As Presque Isle formed over the millennia, the enclosed ponds began to form and then slowly filled in with marshy vegetation. There's close to 3,500 acres in the park and approximately 2000 acres of that is wetlands.
These emergent marshes are a fairly rare type of habitat in Pennsylvania, which is a heavily forested state. So these marshes are places that have very specialized birds that use only those habitats for breeding. Presque Isle now has the biggest population of least bitterns in Pennsylvania.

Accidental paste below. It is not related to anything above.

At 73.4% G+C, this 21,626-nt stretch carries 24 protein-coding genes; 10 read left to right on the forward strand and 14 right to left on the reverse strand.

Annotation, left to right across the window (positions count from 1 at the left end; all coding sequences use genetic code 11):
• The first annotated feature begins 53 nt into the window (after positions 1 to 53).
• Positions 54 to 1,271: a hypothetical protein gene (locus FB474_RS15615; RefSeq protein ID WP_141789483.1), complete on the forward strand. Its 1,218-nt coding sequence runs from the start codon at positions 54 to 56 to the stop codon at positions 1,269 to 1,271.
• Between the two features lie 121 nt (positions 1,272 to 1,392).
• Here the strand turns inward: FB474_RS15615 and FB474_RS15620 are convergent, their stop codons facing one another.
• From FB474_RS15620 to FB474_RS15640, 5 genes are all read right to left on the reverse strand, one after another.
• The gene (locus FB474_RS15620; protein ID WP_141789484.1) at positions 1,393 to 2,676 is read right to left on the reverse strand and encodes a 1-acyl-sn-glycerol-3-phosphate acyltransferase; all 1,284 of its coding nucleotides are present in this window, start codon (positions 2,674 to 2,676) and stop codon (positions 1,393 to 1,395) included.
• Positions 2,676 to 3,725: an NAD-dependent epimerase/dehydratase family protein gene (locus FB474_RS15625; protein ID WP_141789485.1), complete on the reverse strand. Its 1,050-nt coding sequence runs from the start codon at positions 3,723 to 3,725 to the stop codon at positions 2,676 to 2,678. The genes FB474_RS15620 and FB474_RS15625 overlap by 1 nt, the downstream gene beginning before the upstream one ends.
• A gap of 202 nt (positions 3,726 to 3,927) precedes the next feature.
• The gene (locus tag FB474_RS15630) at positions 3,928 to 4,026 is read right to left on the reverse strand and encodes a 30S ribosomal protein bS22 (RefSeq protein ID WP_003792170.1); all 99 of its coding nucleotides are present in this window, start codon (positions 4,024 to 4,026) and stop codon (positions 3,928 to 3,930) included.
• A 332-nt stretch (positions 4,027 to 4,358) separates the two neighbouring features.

When the park first started doing a lot of invasive plant control, they were targeting the phragmites, a common reed. In 2012, they began trying to control it because it had taken over the marshes, and they’ve been very successful.
We conducted marsh bird monitoring in 2011 prior to the beginning of the park's phragmites control effort. And in 2017 we started up a yearly monitoring of the marshes, to be conducted each summer. A quick comparison between what we're currently seeing versus what was present in 2010 shows that there are a lot more marsh birds now, which is exciting to know that the restoration efforts are working. In particular, the least bittern, a very rare species throughout Pennsylvania, is about three times as many now as there were back in 2011.